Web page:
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A Shamba Safari zebra enjoys some seeds and carrots served from a plastic scoop.

OK, if you’re never going to fly 9,000 miles to see a lion in the Serengeti, watch giraffes lumber by as zebras sip from a Masai Mara watering hole, or pet a camel in the Gobi Desert, don’t despair.

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Oliver Van Remmen, grandson of Ripon’s John and Joanne Roesch, and Green Lake's Susan Richardson, enjoys a visit from a camel.

You can do it all fewer than 20 miles from Ripon (13 miles northwest of Green Lake).

But a warning. Prepare to laugh.

Because with the exception of lions, tigers and rhinos — who are safely fenced-in within large spaces — the animals good-naturedly will approach you as you sit in your car at Shamba Safari, located just north of Princeton off Highway 73.

You may giggle as an eager camel sticks his long neck completely within the back seat of your vehicle or an ostrich enthusiastically pecks at your plastic shovel of treats.

That’s right, Africa comes to your car, just as the Dark Continent has paid a visit to east-central Wisconsin thanks to the Schoebel family, with mother Alice, along with son Matt and his wife, Angie — a certified medical assistant at SSM in Ripon — as well as their children, Lane and Emma.

The family owns and operates the farm-turned-drive-thru attraction that opened last year for a partial season and on Sept. 5 will end its first, full summer of operation.

Visitors drive through Shamba in their own vehicle, passing through four different hoofstock paddocks and passing by seven additional exhibits.

Ultimately the drive makes a loop, and the admission price allows visitors to drive the loop as many times as they’d like.

During their tour of Sub-Saharan, Wis., tourists happen upon a managerie of animals including the Arabian oryx, bactrian and dromedary camels, banteng, cassowary, eland, fallow deer, giraffe, greater-horned and southern white rhinos, zebra, African lion, Bengal tiger, nilgai, ostriches, waterbuck, wildebeest and plenty of prairie dogs.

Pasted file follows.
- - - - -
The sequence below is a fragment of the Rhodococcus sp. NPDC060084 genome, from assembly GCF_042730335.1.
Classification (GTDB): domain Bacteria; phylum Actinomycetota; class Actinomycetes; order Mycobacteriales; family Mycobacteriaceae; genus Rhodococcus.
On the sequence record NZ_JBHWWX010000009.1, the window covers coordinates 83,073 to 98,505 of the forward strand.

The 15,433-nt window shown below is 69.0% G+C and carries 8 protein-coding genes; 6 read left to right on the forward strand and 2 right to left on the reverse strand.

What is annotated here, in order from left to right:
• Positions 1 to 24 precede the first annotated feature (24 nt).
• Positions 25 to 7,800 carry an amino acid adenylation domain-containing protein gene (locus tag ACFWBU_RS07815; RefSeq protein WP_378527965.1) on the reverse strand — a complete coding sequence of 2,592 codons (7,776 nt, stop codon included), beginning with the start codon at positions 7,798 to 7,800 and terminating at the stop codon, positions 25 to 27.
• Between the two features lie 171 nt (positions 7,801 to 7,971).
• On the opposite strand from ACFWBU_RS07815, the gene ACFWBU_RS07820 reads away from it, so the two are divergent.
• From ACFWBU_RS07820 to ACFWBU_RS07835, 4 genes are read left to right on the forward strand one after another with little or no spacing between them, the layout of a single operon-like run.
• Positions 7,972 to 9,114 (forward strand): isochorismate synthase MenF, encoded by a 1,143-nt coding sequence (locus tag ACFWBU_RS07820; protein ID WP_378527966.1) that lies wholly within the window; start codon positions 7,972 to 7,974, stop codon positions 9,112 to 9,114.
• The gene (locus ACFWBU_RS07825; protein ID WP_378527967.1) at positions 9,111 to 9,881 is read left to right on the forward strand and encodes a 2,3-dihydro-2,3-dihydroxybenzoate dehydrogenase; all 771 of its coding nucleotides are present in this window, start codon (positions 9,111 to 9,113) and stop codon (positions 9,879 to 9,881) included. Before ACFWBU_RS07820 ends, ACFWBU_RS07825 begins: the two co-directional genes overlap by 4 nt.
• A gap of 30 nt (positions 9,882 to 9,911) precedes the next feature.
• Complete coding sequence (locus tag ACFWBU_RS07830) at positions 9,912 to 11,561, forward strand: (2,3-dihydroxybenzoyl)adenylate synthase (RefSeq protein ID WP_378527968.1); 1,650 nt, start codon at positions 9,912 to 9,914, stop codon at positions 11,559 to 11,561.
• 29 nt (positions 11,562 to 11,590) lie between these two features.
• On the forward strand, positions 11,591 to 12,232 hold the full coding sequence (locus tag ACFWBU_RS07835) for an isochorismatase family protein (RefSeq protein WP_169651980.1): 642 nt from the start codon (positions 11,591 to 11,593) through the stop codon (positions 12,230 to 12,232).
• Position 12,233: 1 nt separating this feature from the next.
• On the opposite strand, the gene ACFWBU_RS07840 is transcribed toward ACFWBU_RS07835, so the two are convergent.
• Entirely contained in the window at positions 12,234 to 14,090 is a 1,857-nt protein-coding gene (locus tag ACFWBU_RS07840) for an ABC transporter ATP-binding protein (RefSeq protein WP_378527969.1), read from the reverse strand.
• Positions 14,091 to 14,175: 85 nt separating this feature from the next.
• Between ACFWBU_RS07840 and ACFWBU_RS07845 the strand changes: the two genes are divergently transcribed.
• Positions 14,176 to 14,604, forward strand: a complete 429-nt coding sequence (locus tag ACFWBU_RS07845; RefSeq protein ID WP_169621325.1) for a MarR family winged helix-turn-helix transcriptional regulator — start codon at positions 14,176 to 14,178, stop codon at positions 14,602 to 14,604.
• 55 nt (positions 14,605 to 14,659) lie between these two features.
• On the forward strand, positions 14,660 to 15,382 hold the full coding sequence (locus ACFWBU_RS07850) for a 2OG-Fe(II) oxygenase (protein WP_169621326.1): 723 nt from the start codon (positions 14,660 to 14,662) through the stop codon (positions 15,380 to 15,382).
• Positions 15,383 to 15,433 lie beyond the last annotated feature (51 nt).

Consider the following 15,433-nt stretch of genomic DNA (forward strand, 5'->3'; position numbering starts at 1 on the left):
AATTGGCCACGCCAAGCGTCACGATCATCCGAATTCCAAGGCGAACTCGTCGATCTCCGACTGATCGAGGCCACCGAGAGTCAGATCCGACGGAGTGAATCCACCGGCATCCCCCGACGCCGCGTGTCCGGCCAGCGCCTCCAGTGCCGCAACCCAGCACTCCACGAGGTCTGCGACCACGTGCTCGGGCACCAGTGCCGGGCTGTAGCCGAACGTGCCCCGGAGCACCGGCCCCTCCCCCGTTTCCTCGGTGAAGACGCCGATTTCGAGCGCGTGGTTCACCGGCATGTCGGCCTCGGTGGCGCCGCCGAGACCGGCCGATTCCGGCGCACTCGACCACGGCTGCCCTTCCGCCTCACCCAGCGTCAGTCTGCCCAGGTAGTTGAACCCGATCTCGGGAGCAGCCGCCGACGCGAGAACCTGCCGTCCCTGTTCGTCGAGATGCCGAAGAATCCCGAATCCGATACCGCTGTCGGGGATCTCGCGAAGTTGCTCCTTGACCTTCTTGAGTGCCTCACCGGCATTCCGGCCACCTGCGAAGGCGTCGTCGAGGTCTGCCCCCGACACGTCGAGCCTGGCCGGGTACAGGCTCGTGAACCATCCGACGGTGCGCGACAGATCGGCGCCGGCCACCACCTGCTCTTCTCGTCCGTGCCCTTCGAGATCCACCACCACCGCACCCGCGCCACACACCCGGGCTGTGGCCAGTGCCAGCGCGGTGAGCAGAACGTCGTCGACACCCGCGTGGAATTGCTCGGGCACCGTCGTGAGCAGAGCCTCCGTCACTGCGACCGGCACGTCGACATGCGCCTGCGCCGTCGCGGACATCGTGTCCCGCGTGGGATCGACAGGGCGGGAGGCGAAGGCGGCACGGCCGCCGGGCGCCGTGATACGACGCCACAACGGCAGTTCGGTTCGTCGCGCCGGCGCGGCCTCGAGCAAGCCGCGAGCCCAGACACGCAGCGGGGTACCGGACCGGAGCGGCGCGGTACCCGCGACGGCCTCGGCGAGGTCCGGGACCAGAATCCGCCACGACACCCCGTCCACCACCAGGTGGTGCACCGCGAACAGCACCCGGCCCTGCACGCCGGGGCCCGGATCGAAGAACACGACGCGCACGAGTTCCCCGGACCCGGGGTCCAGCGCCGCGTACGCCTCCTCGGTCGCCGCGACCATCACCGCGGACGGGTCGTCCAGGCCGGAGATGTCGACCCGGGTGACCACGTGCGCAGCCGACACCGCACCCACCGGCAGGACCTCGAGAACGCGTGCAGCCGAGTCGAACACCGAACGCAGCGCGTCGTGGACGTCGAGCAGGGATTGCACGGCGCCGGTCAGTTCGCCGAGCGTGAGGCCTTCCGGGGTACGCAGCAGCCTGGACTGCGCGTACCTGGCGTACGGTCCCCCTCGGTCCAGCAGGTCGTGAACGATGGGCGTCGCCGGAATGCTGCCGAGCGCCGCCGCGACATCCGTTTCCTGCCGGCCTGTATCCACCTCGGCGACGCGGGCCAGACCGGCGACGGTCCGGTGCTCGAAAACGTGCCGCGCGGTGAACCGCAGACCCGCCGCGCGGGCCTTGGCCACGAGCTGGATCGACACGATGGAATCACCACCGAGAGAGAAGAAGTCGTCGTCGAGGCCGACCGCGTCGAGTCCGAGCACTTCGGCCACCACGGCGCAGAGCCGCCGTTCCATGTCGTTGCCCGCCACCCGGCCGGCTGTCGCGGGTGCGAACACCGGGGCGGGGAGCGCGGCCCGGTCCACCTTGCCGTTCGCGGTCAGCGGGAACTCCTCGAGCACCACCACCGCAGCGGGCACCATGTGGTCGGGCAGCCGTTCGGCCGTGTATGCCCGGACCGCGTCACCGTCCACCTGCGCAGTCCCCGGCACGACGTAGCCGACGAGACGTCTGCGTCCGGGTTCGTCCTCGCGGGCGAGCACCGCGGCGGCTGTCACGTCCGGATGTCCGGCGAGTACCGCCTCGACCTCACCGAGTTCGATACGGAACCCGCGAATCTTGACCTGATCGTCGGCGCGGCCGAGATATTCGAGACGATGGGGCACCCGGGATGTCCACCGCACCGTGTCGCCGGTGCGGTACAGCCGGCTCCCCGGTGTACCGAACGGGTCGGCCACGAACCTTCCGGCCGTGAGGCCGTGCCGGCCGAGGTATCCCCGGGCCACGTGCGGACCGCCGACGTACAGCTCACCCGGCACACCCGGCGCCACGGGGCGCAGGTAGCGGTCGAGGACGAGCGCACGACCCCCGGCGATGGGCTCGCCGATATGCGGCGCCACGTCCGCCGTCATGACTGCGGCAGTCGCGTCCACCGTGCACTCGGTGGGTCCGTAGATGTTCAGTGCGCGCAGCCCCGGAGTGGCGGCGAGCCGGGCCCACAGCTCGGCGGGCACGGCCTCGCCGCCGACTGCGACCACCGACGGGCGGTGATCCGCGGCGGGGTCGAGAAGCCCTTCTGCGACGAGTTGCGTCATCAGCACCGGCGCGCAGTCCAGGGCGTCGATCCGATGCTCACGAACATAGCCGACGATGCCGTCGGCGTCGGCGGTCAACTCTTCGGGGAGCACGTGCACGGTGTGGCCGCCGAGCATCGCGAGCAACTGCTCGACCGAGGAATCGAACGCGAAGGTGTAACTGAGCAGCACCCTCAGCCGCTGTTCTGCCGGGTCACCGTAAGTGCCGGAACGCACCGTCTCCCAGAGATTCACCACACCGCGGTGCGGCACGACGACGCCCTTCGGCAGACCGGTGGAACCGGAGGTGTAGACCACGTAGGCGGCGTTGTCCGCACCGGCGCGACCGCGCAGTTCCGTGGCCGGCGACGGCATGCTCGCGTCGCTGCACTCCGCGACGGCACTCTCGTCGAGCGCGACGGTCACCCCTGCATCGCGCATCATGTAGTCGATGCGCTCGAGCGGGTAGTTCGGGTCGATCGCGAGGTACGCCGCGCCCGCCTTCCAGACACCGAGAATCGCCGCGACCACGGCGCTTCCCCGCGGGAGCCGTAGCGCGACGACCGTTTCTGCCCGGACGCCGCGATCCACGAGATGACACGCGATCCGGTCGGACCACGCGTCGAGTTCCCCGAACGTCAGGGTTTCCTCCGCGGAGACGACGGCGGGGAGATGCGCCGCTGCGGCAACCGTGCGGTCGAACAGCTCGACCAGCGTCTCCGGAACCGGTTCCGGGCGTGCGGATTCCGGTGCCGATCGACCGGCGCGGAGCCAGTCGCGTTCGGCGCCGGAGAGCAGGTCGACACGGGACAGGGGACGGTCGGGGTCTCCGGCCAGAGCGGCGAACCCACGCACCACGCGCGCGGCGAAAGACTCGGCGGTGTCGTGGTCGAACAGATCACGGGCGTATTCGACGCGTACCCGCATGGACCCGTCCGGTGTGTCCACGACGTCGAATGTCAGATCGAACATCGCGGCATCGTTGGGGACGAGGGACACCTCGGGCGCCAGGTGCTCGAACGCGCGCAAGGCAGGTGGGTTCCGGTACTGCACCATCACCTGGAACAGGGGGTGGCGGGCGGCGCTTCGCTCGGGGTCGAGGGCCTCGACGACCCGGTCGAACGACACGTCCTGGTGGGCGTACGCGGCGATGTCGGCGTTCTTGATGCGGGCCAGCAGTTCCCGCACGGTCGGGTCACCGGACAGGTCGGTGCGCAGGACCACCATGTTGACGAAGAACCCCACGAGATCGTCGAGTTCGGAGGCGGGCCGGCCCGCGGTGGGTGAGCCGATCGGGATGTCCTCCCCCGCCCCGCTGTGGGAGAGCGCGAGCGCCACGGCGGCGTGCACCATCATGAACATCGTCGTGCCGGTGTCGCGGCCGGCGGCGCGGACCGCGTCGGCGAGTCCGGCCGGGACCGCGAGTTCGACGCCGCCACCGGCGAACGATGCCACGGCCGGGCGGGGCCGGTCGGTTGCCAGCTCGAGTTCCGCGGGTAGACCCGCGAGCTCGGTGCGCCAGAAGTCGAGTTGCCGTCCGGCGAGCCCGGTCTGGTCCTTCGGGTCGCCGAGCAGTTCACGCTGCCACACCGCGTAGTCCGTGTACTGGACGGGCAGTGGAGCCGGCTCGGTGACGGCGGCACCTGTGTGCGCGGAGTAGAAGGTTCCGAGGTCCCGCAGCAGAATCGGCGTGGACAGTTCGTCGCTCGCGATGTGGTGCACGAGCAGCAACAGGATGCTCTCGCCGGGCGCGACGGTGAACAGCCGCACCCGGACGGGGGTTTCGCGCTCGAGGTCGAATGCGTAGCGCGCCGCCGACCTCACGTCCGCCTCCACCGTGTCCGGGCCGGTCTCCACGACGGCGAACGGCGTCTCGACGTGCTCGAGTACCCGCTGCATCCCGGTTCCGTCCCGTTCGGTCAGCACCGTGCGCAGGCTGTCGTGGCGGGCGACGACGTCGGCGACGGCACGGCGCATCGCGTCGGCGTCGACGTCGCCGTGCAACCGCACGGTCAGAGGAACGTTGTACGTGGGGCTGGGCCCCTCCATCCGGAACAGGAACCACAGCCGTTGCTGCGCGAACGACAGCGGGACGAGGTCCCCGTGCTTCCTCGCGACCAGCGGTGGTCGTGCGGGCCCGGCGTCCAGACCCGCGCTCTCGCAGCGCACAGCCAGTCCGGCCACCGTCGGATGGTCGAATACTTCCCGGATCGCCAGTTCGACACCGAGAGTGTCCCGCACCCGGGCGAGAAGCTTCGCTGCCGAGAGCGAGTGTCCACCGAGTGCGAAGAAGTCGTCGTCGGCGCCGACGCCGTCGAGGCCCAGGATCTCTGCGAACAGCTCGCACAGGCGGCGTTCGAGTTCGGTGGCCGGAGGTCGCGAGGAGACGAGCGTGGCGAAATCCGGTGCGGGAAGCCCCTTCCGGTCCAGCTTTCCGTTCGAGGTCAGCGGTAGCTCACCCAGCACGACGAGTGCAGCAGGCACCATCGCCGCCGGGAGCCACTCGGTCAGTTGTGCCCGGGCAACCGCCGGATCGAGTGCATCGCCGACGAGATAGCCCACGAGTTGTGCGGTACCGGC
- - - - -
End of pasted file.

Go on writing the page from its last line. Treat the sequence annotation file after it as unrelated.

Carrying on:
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An ostrich waits for a treat.

Admission is $10 plus tax per visitor; for another 10 spot, folks may buy a metal pail of treats to feed many of the gentle beasts, who appear well groomed and cared for in their spacious habitats.

The fellow to thank for bringing a safari experience to Marquette County left us too soon.

The Schoebel family’s patriarch was the late Mark Schoebel, who died five years ago at age 62.

Mark grew up on what for years had been a family-operated game farm.

He graduated from Princeton High School in 1972 and four years later, married Alice McAfee in Green Lake.

The pair’s joint career in the wildlife animal business saw them building and operating several wildlife parks throughout the United States.

The realization of Mark’s lifelong dream was the Timbavati Wildlife Park in Wisconsin Dells. Timbavati is Shamba’s more extensive and more expensive older brother.

But it’s 60 miles away, while smaller sibling Shamba Safari is in our backyard.

If you haven’t visited Shamba this season, there still are a few days left before the attraction closes for the season so many of the animals can winter in Florida.

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Arabian Oryx share a road with Shamba visitors.

And if you don’t have the time, add Shamba to your calendar for next season.

The drive-thru safari takes about 60 to 90 minutes.

The laughing may take a little longer as you recount your experience to friends who thought wildlife in east-central Wisconsin was limited to whitetails, squirrels and feral cats.

— Tim Lyke

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